Don't Drop the Load
by
H F Jansen Estrup
An Excerpt


"Alpha Four this is Assassin, over."

"Alpha Four this is Assassin, nothing heard, out."

Still nothing.

"Damn!" the Ops Boss said glumly, hanging the handset in its cradle. "It's been what, two hours?"

"And ten," the chief radarman added.

The skipper nodded and made a smile he hoped was reassuring, large white teeth in his dark skinned face. Two hours and ten minutes had elapsed since the spotter had called out, "On my position. Give me all you've got on my position. Company size unit. On my position! My position! Out."

The destroyer had fired more than two hundred fifty rounds of high explosives and white phosphorous. Now the gunners paused for a damage assessment, but either the spotter was still too closely surrounded by NVA or he hadn't been able to get deep enough in his hole. Likely, in that case, he must have taken a direct hit. It would have been over quickly, horribly for him. A squad from Alpha One, the gunfire liaison officer's compound, was working its way toward the site."Maybe we just knocked his radio gear out," the Tactical Action officer said hopefully.

It was well after dark. Assassin, the United States Ship John R. Craig, a modernized long hull Gearing type DD built in the last days of World War II, lay motionless just off Vietnam's Demilitarized Zone. She'd been assigned duties as a floating artillery barge for about a week this time around. It was old hat. 'Jolly John' had been one of the first U. S. destroyers to bombard Vietnam's shoreline. That was back in '65. Now, after four tours and more than a dozen stints on the gun line, it seemed that nothing new could happen. But they'd never killed their spotter before.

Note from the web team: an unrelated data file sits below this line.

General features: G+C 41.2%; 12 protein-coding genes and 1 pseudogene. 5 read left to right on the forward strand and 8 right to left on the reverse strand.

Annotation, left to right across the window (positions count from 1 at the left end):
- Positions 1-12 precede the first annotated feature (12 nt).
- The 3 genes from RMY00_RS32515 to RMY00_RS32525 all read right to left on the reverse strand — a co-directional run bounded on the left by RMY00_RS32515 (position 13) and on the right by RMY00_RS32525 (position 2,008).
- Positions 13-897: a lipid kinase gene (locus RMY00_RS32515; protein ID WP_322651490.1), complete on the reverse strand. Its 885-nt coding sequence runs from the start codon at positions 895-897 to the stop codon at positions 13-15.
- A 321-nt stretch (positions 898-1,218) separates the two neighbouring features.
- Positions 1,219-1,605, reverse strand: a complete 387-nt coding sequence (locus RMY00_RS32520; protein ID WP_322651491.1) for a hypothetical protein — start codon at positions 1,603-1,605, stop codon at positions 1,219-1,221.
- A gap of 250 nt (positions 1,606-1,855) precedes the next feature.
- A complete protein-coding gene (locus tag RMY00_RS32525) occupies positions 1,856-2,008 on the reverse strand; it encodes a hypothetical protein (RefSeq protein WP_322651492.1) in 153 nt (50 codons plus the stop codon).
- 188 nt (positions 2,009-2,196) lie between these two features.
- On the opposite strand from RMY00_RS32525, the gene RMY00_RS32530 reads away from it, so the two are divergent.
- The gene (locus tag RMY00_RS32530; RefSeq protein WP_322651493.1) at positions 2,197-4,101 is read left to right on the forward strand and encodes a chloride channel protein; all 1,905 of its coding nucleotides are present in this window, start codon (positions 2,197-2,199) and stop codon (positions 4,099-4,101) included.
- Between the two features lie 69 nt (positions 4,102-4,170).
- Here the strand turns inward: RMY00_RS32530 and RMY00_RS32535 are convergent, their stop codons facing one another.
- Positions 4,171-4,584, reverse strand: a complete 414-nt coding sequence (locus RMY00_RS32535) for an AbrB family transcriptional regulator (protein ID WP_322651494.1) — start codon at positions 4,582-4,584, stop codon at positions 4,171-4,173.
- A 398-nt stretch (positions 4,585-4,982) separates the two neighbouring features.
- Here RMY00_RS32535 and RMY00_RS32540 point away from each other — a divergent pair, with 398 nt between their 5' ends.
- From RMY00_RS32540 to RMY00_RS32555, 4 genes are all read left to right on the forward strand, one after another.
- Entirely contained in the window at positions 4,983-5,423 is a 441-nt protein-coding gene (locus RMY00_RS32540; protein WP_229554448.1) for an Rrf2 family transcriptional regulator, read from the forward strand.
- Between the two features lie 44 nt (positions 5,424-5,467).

"I'll be on the port wing," said the captain, refilling his outsized coffee mug.



Thousands of curious readers have accessed this story for its value as an eye-witness account of one of the Vietnam war's most infamous, hushed up incidents. Its characters, even as they are embroiled in a very real 1969 mission, reflect upon that deadly night more than a year before. Some of them were there, others involved afterward as part of investigative teams. They try to piece together the truth of what happened. Not the official 'case closed' version, 'Load' attempts to define the lay of the land, the attitudes and excesses, political pressures and intelligence lapses which so confounded our efforts there. It also examines our enemy's motives, character and capabilities, allowing a brief clear glimpse through the fog of war. Many readers were angered by what they read, others dismayed or hopeful that perhaps we had learned important lessons from so much confusion. You will have to decide that for yourself.


"Don't Drop The Load" is now available in both print and e-book versions as part of the newly released memoir, WAR STORIES FOR MY GRANDCHILDREN. I hope you will follow the link and choose one of the formats for yourself, or perhaps you prefer shopping at your favorite bookstore.

In that case you might need to accurately identify this work under ISBN 978-0-595-43098-7

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Updated 02Jan2017